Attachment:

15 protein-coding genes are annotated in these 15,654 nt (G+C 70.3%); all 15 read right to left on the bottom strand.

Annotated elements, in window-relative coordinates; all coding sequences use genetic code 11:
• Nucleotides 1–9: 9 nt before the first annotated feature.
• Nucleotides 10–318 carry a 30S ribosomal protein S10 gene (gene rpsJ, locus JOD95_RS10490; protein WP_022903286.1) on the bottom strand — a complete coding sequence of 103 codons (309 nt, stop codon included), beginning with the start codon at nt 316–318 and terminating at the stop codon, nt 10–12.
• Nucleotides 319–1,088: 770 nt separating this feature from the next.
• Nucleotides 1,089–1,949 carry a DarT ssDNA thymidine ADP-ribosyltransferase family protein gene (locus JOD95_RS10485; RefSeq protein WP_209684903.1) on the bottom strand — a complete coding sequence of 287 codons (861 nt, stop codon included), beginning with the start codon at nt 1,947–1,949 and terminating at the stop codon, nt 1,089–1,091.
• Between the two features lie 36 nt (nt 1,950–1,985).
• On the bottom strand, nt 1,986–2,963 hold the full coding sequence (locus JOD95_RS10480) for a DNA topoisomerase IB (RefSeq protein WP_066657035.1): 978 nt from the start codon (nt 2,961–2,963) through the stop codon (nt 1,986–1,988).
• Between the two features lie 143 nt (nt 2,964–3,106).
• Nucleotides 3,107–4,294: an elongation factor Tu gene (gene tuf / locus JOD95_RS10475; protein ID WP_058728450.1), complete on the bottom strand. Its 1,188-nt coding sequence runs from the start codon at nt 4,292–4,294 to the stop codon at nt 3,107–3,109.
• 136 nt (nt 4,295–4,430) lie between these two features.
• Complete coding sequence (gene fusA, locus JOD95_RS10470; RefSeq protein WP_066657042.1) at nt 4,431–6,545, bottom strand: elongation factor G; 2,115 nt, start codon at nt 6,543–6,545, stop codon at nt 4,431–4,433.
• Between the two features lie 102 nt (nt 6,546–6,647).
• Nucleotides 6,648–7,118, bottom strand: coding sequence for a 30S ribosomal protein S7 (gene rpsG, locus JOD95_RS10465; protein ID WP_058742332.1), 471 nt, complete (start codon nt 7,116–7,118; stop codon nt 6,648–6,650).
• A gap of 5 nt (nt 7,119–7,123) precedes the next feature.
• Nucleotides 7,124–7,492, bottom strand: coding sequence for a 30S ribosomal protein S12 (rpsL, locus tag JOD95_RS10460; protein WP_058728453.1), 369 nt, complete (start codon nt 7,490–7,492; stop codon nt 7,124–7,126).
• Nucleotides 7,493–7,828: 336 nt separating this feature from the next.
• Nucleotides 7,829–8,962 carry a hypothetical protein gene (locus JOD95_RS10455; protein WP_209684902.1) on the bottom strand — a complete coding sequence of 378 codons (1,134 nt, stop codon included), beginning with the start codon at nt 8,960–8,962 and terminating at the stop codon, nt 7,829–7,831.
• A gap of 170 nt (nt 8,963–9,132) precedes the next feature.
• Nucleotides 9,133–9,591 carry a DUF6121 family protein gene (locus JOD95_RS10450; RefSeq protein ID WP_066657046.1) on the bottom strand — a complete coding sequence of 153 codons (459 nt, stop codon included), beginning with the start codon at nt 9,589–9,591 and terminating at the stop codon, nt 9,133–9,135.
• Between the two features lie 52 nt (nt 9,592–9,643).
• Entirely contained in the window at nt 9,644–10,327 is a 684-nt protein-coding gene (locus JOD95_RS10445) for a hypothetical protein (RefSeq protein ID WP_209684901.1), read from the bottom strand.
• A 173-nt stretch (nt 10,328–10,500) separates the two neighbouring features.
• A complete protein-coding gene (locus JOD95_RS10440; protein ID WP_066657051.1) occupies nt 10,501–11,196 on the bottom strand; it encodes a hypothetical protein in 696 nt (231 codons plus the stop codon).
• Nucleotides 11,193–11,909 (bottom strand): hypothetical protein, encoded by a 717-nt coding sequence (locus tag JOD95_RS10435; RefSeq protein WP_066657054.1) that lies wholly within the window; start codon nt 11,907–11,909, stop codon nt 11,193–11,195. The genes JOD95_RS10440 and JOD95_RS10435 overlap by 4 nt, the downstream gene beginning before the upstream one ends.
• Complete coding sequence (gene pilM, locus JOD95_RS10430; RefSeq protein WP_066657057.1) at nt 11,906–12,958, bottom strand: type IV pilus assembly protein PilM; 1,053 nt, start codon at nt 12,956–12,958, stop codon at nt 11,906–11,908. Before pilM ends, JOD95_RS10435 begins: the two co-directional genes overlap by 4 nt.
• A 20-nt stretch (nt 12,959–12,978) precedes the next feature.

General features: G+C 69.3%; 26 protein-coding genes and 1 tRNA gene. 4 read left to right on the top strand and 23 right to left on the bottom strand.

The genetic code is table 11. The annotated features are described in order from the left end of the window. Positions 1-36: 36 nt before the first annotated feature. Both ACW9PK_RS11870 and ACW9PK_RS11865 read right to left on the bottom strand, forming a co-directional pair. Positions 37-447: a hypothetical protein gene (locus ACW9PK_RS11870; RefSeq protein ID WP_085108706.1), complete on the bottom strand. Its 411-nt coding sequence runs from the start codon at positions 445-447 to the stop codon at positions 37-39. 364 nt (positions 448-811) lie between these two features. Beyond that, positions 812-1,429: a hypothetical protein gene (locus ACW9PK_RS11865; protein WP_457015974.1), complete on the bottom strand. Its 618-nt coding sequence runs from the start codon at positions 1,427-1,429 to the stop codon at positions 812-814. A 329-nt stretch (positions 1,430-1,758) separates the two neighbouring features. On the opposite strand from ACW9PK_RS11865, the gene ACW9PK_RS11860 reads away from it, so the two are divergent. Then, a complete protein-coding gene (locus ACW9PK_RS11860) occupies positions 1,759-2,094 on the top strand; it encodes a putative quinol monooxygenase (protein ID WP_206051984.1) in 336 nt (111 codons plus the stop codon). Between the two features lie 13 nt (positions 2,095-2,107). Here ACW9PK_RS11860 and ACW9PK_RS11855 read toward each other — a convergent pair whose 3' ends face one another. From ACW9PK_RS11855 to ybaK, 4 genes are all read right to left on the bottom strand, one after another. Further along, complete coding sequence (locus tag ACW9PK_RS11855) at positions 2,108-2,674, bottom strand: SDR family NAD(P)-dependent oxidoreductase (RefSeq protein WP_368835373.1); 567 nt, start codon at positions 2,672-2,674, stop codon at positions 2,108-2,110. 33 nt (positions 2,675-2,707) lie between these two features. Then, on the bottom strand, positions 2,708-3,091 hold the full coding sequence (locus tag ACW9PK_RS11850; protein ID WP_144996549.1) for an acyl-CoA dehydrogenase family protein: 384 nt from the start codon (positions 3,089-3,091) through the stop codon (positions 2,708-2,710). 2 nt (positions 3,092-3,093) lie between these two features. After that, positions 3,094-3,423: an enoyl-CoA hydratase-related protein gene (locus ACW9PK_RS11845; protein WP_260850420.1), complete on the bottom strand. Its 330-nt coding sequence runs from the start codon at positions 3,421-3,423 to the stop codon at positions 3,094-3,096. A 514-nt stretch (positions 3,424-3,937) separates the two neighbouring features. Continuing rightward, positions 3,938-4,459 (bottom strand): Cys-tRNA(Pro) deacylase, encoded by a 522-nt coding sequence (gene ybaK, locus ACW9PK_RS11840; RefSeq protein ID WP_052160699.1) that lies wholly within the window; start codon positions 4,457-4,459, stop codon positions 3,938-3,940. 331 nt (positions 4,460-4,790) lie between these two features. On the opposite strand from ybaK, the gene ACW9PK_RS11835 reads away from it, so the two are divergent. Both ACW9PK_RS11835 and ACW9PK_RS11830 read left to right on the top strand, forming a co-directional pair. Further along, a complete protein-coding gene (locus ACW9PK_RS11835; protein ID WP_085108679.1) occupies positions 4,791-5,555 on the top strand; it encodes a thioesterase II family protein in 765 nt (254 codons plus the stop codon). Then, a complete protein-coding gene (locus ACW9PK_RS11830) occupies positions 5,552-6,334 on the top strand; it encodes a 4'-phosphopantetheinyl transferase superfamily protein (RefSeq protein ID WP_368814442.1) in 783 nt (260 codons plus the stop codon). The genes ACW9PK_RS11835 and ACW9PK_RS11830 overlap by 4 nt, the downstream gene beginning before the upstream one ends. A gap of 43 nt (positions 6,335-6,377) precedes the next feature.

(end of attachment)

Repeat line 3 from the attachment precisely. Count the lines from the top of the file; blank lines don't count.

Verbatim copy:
• Nucleotides 1–9: 9 nt before the first annotated feature.